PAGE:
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Office of the Deputy Ombudsman for Luzon

vs.
Eufrocina Carlos Dionisio and Winifredo Salcedo Molina
July 10, 2017
GR 220700

Facts:
The case arose from the Complaint-Affidavit filed by spouses Editha and Eduardo Ponce before
the Ombudsman against the respondents and six others for criminal and administrative violations of
Section 3 (e) of RA 3019, Rule X, Section 1 (f) of the Implementing Rules and Regulations of RA 6713, and
money laundering.

Complainants averred that they are the owners of Sariling Atin Drug Store, while Dionisio and
Molina were the School Principal of Barasoain Memorial Elementary School and President of its
Teacher’s Association, respectively. In January 2009, upon seeing a drug store near the gate of the
school, complainant inquired with Dionisio if they could lease a portion of the school grounds to open a
drug store theron. Dionisio replied that she would study the matter as it might take a long and complicated
procedure if they follow the rules of the Department of Education (DepEd). Upon Dionisio's advice,
complainants submitted a formal letter offering a monthly rent of ₱l0, 000.00, or ₱l20, 000.00 per year.
Dionisio purportedly confirmed that she could facilitate the lease agreement, provided that instead of the
₱l20, 000.00 annual rent, only ₱36,000.00 will be recorded and the same should be in the guise of a
donation. Dionisio allegedly did not want the school's Parents-Teachers' Association (PTA) and the Barangay
Council to know the exact amount involved, but committed that she and the Teachers' Association will
handle the excess money. She also told complainants that she wants an additional ₱24,000.00 in funds per
year without the Teacher's Association, the PTA, or the Barangay Council knowing about it.

In May 2009, Dionisio summoned complainants to a meeting where she asked them to add
₱200,000.00 more to the donation to the Teachers' Association. However, considering that they could also
spend money for the construction of the drugstore, complainants declined. Complainants also asked for a
copy of the Memorandum of Agreement (MOA) so that they could study it but Dionisio allegedly refused,
telling them that it would be better for them to see the MOA on the date of signing itself.

On May 24, 2009, complainants went to Dionisio's house where they signed the MOA, at which point
they brought to her attention the one-sided nature of the MOA.
In June 2009, complainants began the construction of their drug store but barely a month later,
Dionisio informed them that the area beside their drug store will be leased to another drug store. Upon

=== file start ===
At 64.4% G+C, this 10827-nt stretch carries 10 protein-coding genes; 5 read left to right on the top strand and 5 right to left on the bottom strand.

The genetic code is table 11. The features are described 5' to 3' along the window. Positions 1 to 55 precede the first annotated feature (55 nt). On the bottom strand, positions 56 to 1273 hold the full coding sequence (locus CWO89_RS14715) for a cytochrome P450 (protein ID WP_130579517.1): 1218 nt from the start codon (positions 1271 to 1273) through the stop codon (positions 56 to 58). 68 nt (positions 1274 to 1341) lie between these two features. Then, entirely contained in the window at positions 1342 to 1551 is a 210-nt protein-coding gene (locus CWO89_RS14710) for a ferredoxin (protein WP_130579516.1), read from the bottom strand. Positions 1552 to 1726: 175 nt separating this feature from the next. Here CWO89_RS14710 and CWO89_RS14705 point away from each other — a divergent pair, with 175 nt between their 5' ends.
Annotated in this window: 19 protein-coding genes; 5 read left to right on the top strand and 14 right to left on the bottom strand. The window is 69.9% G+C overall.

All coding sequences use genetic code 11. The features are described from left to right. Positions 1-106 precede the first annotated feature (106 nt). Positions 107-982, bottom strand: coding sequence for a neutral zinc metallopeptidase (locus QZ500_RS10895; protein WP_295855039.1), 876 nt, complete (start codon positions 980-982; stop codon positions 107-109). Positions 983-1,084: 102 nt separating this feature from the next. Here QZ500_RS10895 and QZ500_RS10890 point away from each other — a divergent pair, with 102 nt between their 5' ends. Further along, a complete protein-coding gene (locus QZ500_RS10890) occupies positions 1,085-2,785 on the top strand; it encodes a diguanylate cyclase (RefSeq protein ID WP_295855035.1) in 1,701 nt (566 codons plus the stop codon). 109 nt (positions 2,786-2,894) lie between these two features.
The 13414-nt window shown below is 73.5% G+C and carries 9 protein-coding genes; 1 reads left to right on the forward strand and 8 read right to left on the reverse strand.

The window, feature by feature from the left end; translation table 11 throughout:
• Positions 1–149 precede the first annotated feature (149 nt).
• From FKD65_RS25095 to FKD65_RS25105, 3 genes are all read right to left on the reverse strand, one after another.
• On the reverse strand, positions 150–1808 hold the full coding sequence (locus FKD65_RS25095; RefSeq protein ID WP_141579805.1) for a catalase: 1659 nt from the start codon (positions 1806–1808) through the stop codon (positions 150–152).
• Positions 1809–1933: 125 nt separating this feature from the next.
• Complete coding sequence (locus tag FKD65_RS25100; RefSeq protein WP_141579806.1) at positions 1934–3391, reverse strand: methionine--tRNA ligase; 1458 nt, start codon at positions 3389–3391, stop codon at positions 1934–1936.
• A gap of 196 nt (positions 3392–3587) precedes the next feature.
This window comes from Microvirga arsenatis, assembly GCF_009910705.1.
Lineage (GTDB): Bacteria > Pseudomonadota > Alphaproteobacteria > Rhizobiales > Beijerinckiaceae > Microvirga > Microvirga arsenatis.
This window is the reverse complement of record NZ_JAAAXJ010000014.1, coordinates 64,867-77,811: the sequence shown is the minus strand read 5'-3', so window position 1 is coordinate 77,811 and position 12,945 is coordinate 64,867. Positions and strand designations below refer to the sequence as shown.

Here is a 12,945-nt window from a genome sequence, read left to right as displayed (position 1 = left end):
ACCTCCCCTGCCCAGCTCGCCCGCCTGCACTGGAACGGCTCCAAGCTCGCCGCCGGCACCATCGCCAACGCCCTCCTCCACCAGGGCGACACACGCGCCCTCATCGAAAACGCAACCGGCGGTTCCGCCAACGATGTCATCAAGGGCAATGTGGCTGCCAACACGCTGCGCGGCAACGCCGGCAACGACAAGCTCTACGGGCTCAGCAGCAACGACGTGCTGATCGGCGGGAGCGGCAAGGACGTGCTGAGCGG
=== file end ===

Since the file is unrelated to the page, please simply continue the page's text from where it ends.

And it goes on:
complainants' verification, Molina denied receiving the money on the Teachers' Association's behalf.

On August 27, 2009, complainants met with the DepEd officials in Bulacan where they were
informed that the MOA was illegal as it did not have the proper DepEd approval, and that the school could
not enter into any commercial pursuits because it is not a registered cooperative. Complainants also later
learned that the Teachers' Association is not a legal entity and, hence, could not enter into the MOA. In a
Memorandum dated September 1, 2009 (September 1, 2009 Memorandum), Dr. Magno ordered Dionisio to
defer the construction of the new drug store beside complainants' and to hold in abeyance the operation of
complainants' drug store.

In a Decision dated October 23, 2012, the Ombudsman, inter alia, found herein respondents guilty of
Simple Misconduct and, accordingly, ordered them suspended from government service without pay for a
period of three (3) months.

Upon motion for reconsideration by complainants, the Ombudsman issued an Order43 dated August
2, 2013 (August 2, 2013 Order) upgrading respondents' liability to Grave Misconduct and, accordingly, meted
the penalty of dismissal from the government service, together with the accessory penalties of cancellation
of eligibility, forfeiture of retirement benefits, and perpetual disqualification from re-employment in the
government service. The Ombudsman ruled that after a careful re-evaluation of the records at hand, there
was sufficient evidence to establish corruption and respondents' flagrant disregard of established rules.

Aggrieved, respondents moved for reconsideration, which was, however, denied in an Order dated
April 4, 2014. Undaunted, respondents elevated the case to the CA.

In a Decision dated April 7, 2015, the CA granted respondents' appeal and, accordingly, reinstated
the Ombudsman's initial ruling finding respondents guilty of simple misconduct only.

Dissatisfied, the Ombudsman moved for reconsideration, but the same was denied in a
Resolution dated September 23, 2015; hence, this petition for certiorari.
Issue:
The sole issue for the Court's resolution is whether or not the CA correctly held respondents
administratively liable only for Simple Misconduct.

Ruling:

At the outset, it is settled that "findings of fact by the Office of the Ombudsman are conclusive when
supported by substantial evidence" - or "such relevant evidence as a reasonable mind may accept as
adequate to support a conclusion. The requirement is satisfied where there is reasonable ground to believe
that the petitioner is guilty of the act or omission complained of, even if the evidence might not be
overwhelming." On this note, it is well to emphasize that the Ombudsman's factual findings are generally
accorded great weight and respect, if not finality by the courts, by reason of their special knowledge and
expertise over matters falling under their jurisdiction.

Guided by the foregoing, the Court is convinced that the CA erred in downgrading respondents' liability from
Grave Misconduct to Simple Misconduct